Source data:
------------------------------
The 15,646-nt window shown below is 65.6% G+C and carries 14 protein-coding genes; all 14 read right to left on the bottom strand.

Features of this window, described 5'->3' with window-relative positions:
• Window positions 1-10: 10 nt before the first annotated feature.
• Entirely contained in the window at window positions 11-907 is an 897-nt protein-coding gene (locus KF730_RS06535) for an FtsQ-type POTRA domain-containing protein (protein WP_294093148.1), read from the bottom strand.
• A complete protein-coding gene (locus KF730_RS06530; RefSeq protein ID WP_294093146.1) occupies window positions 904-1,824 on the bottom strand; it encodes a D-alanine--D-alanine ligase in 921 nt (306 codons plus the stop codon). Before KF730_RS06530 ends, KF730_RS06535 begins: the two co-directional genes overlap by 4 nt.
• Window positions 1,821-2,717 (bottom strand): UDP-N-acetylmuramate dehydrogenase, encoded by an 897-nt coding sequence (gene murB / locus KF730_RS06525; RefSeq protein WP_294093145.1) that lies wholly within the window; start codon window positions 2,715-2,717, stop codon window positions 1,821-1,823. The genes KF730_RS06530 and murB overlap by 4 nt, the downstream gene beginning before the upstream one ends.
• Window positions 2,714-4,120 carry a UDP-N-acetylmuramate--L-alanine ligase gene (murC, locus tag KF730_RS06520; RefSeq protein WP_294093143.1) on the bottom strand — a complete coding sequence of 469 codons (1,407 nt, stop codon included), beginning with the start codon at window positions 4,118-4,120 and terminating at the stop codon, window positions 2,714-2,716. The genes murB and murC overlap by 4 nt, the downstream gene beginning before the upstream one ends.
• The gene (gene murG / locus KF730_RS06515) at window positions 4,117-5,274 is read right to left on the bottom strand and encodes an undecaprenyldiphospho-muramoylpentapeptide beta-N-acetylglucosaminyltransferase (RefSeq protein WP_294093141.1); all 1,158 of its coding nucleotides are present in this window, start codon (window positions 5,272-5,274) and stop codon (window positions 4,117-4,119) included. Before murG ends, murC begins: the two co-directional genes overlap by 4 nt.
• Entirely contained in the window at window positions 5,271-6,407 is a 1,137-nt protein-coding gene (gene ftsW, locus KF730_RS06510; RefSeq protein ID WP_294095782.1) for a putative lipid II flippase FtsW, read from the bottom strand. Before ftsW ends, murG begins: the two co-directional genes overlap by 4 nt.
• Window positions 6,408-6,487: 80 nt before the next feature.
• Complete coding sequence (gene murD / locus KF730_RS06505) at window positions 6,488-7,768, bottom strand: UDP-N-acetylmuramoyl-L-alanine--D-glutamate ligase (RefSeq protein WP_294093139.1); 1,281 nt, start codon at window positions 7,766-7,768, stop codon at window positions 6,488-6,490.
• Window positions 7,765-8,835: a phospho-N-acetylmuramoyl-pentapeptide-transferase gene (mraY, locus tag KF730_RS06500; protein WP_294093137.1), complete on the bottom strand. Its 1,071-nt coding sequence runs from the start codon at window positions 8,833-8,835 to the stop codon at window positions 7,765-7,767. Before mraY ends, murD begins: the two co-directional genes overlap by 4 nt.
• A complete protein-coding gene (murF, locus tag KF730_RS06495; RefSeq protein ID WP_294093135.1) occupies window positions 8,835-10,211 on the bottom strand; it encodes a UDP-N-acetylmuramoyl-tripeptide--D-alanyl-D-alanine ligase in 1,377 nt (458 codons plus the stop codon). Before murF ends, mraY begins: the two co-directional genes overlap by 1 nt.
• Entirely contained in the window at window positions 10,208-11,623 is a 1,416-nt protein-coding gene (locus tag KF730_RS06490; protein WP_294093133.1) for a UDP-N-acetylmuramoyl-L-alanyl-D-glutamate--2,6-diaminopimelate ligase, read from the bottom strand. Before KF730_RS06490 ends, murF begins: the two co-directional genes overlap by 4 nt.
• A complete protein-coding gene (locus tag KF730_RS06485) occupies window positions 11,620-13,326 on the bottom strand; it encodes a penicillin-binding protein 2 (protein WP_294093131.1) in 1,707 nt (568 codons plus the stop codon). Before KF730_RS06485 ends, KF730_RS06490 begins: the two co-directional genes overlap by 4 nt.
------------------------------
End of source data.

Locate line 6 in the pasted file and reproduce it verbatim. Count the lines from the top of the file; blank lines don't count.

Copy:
• Window positions 1,821-2,717 (bottom strand): UDP-N-acetylmuramate dehydrogenase, encoded by an 897-nt coding sequence (gene murB / locus KF730_RS06525; RefSeq protein WP_294093145.1) that lies wholly within the window; start codon window positions 2,715-2,717, stop codon window positions 1,821-1,823. The genes KF730_RS06530 and murB overlap by 4 nt, the downstream gene beginning before the upstream one ends.